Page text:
Moncton, Mayerthorpe, madness, and misandry:

How Not to Advance Your Cause—and a Better Alternative:
(c) 2014, Davd

The 70th Anniversary of D-Day was pushed out of first place in the Atlantic CBC news by a multiple murder—all of whose victims were police. For a whole day, June 5th, Moncton, New Brunswick was shut down: No bus service, schools and stores closed, residents of one section of town ordered to lock their houses and hide in their basements. In the first minutes of June 6th, the man “everyone” said had done it, was captured.

Justin Bourque, the radio news told me June 5th, had recently become a survivalist, moved out of his parents’ home [at age 23 or 24], and was reputed to have taken up drugs more worrisome than ‘recreational pot’. He expressed hatred for police and government control. A gun dealer whose shop had survivalist clients and staff, stated publicly that Bourque had not bought weapons nor ammunition from it, though he was socially linked to staff. (When Calgary’s Earl Silverman, frustrated for many years in his efforts to gather support for a safe house for men violently abused by women, committed suicide, his friends remembered him kindly1. People who were linked to Bourque that i heard of, were “distancing themselves”.)

Then, once Bourque had been captured by the RCMP, the news mentioned a court appearance and charges of murder, but no more about his background and character, only that his father had expressed concern to the authorities and been told nothing could be done if Justin had not yet committed a crime..

Several years ago now, in Mayerthorpe, Alberta, another lone gunman killed four Mounties. I did hear his name mentioned once on the radio this past week, in connection with the problem of identifying potential multiple murderers before they kill. (Will Bourque’s name be shoved in our ears every June? I doubt it. The name of the Mayerthorpe killer hasn’t been. Marc Lepine’s name is shoved in our ears by ideological Feminist “vested interests.” The normal reaction to a despicable deed by a probable madman is to let its memory fade with time, which is what happened after the Mayerthorpe murders.)

Bourque’s was not a “men’s rights” nor even misogynist action. One of the two wounded police was a woman. The other wounded constable, and the three who were killed, were men. Given that women make up a minority of police, it seems evident that Bourque’s hatred was directed at police, not women.

As an act in support of anarchy or even increased liberty, it was a dismal failure: The evening of June 6th, after Bourque’s capture, people gathered at the Moncton police station in a vigil of sympathy and support. Before and after, flowers and candles were left at the station in memory of the officers who had been killed and sympathy for the wounded. For six days sympathy and public support for the RCMP dominated the CBC News—the shooting dominated the news for longer than the attacks of September 11, 2001, in which over 3,000 people were killed, dominated the US news2.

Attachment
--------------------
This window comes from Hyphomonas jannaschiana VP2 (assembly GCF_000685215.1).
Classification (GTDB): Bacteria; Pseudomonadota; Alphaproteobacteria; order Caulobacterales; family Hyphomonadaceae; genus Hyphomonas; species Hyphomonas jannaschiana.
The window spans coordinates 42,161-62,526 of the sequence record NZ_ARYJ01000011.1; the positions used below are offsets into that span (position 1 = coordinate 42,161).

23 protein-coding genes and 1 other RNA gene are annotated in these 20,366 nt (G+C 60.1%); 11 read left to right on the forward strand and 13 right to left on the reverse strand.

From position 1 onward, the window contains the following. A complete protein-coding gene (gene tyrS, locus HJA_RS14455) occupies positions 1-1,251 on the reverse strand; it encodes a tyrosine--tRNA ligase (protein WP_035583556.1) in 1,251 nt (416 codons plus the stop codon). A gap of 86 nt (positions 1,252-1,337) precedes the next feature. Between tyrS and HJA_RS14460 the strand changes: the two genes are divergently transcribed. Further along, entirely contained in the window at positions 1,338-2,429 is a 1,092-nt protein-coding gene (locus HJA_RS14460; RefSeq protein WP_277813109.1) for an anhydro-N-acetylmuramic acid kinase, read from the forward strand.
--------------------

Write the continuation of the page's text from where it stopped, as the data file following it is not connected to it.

Far from bringing the police or the law into disrepute or even doubt, the attacks increased public support dramatically. Those who agree, somewhat or greatly, with survivalism, or oppose the increased regimentation of these times (as compared, for instance, to the times when i was a young man and a boy) are going to be less rather than more likely to express their anti-authoritarianism—for fear of being associated with Bourque, and because of the increased sympathy for “authority”.

If he thought he was some kind of Robin-Hood, he was very much mistaken. Robin-Hood was one of a band of two dozen or more “outlaws”, men who the Ruling Class of the time had denied the normal protections of the law. Robin-Hood, Little John, Alan A’Dale, Friar Tuck, and the rest, robbed rich people who passed through Sherwood Forest—and gave much of what they took, to the poor. They occasionally committed, and much more often threatened, violence—but what they did about wealth was much more like the teachings of Jesus, Moses and Muhammad than like self-serving bandits or pirates… and they were a community, living an alternative to the legal and social-class arrangements of the time, and linked socially to the common people around them.

As for Western Canada’s Louis Riél, he had more men—and women, and children—with him, by far, than Robin-Hood. The Prairie Métis had a working society in much more harmony than conflict with the “First Nations” around them—and even a Provisional Government—they weren’t rebels; they were defending themselves. Like the First Nations, they were defeated by a colonial army with more weapons and troops than they had.